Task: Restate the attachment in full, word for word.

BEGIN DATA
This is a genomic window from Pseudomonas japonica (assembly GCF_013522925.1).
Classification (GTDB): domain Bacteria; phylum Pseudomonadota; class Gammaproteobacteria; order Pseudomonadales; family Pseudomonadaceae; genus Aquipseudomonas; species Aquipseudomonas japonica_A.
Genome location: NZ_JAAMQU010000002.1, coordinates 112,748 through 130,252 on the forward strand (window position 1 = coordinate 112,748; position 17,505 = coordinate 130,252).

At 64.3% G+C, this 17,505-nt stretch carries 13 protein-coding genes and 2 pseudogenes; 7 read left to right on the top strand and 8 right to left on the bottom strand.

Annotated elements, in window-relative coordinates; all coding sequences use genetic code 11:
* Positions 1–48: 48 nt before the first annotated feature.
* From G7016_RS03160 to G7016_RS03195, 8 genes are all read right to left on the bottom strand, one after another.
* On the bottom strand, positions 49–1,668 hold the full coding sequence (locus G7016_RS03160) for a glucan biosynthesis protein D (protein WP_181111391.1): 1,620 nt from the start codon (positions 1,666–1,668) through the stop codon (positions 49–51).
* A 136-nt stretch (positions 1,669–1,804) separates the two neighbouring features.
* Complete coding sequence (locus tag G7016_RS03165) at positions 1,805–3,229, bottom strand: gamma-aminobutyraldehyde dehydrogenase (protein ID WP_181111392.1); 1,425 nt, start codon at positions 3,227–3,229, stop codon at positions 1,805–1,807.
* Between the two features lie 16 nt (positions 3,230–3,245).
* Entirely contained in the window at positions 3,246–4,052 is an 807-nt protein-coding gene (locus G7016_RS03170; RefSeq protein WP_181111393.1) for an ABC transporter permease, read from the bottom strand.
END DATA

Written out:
This is a genomic window from Pseudomonas japonica (assembly GCF_013522925.1).
Classification (GTDB): domain Bacteria; phylum Pseudomonadota; class Gammaproteobacteria; order Pseudomonadales; family Pseudomonadaceae; genus Aquipseudomonas; species Aquipseudomonas japonica_A.
Genome location: NZ_JAAMQU010000002.1, coordinates 112,748 through 130,252 on the forward strand (window position 1 = coordinate 112,748; position 17,505 = coordinate 130,252).

At 64.3% G+C, this 17,505-nt stretch carries 13 protein-coding genes and 2 pseudogenes; 7 read left to right on the top strand and 8 right to left on the bottom strand.

Annotated elements, in window-relative coordinates; all coding sequences use genetic code 11:
* Positions 1–48: 48 nt before the first annotated feature.
* From G7016_RS03160 to G7016_RS03195, 8 genes are all read right to left on the bottom strand, one after another.
* On the bottom strand, positions 49–1,668 hold the full coding sequence (locus G7016_RS03160) for a glucan biosynthesis protein D (protein WP_181111391.1): 1,620 nt from the start codon (positions 1,666–1,668) through the stop codon (positions 49–51).
* A 136-nt stretch (positions 1,669–1,804) separates the two neighbouring features.
* Complete coding sequence (locus tag G7016_RS03165) at positions 1,805–3,229, bottom strand: gamma-aminobutyraldehyde dehydrogenase (protein ID WP_181111392.1); 1,425 nt, start codon at positions 3,227–3,229, stop codon at positions 1,805–1,807.
* Between the two features lie 16 nt (positions 3,230–3,245).
* Entirely contained in the window at positions 3,246–4,052 is an 807-nt protein-coding gene (locus G7016_RS03170; RefSeq protein WP_181111393.1) for an ABC transporter permease, read from the bottom strand.